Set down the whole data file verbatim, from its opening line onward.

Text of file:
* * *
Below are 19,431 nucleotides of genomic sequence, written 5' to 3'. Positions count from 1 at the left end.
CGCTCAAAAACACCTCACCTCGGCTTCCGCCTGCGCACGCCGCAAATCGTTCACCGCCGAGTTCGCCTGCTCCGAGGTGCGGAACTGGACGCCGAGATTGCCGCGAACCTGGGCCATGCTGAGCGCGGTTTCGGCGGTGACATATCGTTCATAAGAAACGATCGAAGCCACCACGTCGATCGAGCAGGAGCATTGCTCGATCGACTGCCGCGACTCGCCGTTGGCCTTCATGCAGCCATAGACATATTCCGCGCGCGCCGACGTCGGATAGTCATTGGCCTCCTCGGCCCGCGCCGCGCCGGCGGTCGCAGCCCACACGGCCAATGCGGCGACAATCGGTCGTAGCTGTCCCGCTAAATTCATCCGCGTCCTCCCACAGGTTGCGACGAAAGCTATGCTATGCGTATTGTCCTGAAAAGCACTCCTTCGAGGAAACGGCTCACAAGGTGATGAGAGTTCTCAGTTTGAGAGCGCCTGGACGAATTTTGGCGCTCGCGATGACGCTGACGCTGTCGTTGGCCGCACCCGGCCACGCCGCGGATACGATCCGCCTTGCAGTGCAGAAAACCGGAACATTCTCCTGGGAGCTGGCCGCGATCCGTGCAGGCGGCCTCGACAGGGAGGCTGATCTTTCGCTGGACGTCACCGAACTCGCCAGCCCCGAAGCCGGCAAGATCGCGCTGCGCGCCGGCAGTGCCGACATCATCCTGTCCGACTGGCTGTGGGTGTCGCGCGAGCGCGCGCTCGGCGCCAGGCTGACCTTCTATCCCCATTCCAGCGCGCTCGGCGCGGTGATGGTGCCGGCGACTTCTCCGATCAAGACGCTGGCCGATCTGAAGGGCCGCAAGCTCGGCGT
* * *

Below are 19,431 nucleotides of genomic sequence, written 5' to 3'. Positions count from 1 at the left end.
CGCTCAAAAACACCTCACCTCGGCTTCCGCCTGCGCACGCCGCAAATCGTTCACCGCCGAGTTCGCCTGCTCCGAGGTGCGGAACTGGACGCCGAGATTGCCGCGAACCTGGGCCATGCTGAGCGCGGTTTCGGCGGTGACATATCGTTCATAAGAAACGATCGAAGCCACCACGTCGATCGAGCAGGAGCATTGCTCGATCGACTGCCGCGACTCGCCGTTGGCCTTCATGCAGCCATAGACATATTCCGCGCGCGCCGACGTCGGATAGTCATTGGCCTCCTCGGCCCGCGCCGCGCCGGCGGTCGCAGCCCACACGGCCAATGCGGCGACAATCGGTCGTAGCTGTCCCGCTAAATTCATCCGCGTCCTCCCACAGGTTGCGACGAAAGCTATGCTATGCGTATTGTCCTGAAAAGCACTCCTTCGAGGAAACGGCTCACAAGGTGATGAGAGTTCTCAGTTTGAGAGCGCCTGGACGAATTTTGGCGCTCGCGATGACGCTGACGCTGTCGTTGGCCGCACCCGGCCACGCCGCGGATACGATCCGCCTTGCAGTGCAGAAAACCGGAACATTCTCCTGGGAGCTGGCCGCGATCCGTGCAGGCGGCCTCGACAGGGAGGCTGATCTTTCGCTGGACGTCACCGAACTCGCCAGCCCCGAAGCCGGCAAGATCGCGCTGCGCGCCGGCAGTGCCGACATCATCCTGTCCGACTGGCTGTGGGTGTCGCGCGAGCGCGCGCTCGGCGCCAGGCTGACCTTCTATCCCCATTCCAGCGCGCTCGGCGCGGTGATGGTGCCGGCGACTTCTCCGATCAAGACGCTGGCCGATCTGAAGGGCCGCAAGCTCGGCGT